Kickstats: Go Big or Go Humble?

Kickstats: Go Big or Go Humble?

Photo by Randy Tarampi on Unsplash

Introduction

Here's a question I've run across a few times in the last several months. It goes something like this:

"I have a few ideas for my first Kickstarter campaign. Should I start with the simplest idea to get the hang of things, or should I go all out to build anticipation for this project and the others?"

It's a reasonable question to ask. Starting small would certainly be easier, which would be nice as you learn a ton of new things, but the buzz that you can create for that truly awesome idea might help get your campaign over the top, and even make your other ideas more successful.

I don't have all the answers, but what we can do is look at how the ambitiousness of your first Kickstarter campaign might affect its outcome. Once we know that key info, we can use it to help us make the best choice possible.

Before We Start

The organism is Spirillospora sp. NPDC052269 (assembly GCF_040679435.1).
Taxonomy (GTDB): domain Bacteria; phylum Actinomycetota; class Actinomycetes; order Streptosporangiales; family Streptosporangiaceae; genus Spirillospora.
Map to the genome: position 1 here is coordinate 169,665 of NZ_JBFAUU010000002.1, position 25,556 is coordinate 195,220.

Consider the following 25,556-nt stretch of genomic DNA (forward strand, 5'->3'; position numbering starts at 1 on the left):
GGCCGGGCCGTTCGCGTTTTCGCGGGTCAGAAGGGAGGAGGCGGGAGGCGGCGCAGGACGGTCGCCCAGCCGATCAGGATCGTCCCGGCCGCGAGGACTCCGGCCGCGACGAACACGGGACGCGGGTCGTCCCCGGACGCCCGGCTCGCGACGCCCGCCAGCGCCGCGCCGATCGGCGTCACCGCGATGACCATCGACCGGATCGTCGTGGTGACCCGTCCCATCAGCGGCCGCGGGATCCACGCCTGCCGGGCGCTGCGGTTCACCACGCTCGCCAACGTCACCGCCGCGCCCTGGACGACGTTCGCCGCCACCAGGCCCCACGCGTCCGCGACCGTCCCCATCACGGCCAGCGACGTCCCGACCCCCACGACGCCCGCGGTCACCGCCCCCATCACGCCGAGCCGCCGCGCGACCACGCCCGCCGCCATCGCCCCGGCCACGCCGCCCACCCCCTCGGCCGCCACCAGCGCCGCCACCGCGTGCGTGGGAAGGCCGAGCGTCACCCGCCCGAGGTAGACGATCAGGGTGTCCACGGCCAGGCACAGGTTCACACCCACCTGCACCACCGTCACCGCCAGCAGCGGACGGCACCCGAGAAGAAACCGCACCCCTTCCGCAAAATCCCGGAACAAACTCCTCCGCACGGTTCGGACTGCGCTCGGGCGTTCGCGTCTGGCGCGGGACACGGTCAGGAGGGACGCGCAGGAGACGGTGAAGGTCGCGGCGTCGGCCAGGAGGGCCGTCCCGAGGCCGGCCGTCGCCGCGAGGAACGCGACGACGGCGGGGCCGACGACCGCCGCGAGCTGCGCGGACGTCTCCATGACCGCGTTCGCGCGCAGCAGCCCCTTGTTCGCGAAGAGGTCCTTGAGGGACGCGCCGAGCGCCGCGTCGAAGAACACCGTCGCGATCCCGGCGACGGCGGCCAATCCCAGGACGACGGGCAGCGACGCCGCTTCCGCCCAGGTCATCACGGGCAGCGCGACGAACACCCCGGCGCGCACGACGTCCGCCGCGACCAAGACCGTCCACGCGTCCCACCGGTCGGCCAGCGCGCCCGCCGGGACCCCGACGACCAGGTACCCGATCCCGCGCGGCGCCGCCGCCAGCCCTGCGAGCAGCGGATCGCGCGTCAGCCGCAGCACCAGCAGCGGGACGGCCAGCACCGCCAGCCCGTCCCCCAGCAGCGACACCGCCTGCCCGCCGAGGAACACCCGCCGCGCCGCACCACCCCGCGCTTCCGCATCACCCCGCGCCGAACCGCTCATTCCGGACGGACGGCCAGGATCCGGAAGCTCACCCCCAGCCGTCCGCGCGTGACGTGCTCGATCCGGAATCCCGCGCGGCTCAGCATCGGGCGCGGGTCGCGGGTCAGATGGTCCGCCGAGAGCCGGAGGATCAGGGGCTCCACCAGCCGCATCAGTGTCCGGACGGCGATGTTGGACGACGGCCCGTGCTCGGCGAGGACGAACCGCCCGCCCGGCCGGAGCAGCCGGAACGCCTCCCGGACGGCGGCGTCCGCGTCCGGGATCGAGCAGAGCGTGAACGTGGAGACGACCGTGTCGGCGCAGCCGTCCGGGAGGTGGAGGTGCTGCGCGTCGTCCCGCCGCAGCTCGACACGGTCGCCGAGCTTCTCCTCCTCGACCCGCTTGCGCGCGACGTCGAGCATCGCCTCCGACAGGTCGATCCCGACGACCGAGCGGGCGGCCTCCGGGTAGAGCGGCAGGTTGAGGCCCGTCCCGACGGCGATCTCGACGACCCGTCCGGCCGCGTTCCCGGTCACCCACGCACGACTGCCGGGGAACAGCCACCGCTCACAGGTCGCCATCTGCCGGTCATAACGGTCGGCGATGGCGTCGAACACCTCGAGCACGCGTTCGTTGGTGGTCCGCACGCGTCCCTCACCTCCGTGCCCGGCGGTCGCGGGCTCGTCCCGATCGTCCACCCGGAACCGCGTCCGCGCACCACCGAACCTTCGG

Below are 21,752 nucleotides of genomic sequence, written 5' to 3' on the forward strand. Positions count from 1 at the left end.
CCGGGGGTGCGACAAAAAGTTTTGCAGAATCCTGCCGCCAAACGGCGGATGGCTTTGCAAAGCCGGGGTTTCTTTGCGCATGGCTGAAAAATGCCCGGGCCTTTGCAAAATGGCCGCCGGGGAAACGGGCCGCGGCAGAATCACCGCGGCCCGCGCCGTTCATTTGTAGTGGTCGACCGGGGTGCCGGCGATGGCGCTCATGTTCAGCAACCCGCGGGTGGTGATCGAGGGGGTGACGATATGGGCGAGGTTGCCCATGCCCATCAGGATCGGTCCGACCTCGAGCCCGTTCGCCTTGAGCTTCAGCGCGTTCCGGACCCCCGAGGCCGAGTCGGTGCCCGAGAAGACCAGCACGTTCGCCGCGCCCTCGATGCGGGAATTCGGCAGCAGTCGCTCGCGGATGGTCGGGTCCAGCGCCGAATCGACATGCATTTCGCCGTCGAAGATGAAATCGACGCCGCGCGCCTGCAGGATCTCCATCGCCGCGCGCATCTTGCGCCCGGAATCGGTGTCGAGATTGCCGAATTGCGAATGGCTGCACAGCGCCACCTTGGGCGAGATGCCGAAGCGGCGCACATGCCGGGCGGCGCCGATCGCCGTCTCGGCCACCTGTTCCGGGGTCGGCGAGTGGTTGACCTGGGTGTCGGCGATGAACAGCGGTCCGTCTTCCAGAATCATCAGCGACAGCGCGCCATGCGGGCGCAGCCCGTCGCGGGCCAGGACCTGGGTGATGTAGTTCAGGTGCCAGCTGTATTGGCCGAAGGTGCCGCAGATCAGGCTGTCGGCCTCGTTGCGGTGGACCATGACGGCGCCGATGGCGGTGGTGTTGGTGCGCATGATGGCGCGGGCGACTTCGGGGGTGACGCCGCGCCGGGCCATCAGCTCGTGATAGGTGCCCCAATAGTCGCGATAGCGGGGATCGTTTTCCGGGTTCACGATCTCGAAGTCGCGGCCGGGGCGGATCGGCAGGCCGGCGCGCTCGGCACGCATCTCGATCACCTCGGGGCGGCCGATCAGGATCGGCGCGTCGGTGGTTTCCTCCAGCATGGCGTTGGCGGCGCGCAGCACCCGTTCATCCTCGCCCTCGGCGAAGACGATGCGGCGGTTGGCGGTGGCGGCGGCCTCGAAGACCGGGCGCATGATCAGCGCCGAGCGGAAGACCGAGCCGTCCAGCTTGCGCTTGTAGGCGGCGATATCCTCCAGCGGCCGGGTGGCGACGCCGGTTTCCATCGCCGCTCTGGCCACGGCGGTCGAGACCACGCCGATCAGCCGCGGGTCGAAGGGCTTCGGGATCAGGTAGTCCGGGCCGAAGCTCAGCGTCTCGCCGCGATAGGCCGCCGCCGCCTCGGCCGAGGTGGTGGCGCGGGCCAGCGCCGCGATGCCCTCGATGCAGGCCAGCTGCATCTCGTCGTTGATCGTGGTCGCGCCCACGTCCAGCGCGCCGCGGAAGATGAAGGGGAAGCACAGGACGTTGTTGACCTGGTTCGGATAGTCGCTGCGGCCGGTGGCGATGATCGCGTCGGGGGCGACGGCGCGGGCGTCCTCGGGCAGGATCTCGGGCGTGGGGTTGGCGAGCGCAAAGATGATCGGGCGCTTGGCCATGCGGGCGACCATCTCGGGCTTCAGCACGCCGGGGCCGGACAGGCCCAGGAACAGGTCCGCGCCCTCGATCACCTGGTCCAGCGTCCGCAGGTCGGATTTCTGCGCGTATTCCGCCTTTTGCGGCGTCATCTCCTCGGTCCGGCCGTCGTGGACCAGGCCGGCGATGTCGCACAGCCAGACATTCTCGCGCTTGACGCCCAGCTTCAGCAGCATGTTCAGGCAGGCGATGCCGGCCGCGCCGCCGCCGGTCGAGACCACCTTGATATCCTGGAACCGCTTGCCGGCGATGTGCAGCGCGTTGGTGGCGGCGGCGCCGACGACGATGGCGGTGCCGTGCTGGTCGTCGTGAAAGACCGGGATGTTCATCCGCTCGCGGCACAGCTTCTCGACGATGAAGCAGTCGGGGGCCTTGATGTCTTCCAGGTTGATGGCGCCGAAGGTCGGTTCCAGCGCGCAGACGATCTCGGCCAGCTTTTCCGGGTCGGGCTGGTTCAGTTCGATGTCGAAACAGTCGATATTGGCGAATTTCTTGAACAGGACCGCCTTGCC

Using Funding Goal

There's one big caveat we need to keep in mind with this analysis: we'll have to assume a Kickstarter campaign's funding goal is a reasonable indicator for how ambitious a project is. There are literally thousands of campaigns to analyze! There's no way I can go through each individual project and determine its scope. If we're ever going to get through them all, we'll have to use the goal as a proxy.

Here's why I think that's OK. If the funding goal of a project is $30,000, It's usually because the project is large enough to justify that goal. Now I recognize that, occasionally, there are campaign's whose goals are way larger than called for. That's not going big - that's going greedy. There are also campaigns that put their funding goal far too low so they can look more successful than they actually are. But after trying a few different ways of filtering out those campaigns, I found that they really don't make a huge difference in the findings. When I removed the unrealistically low or high goals, the results only changed by around 3-5%, and that change was consistent across several other factors. So whether you leave them in or take them out, you'll pretty much draw the same conclusions.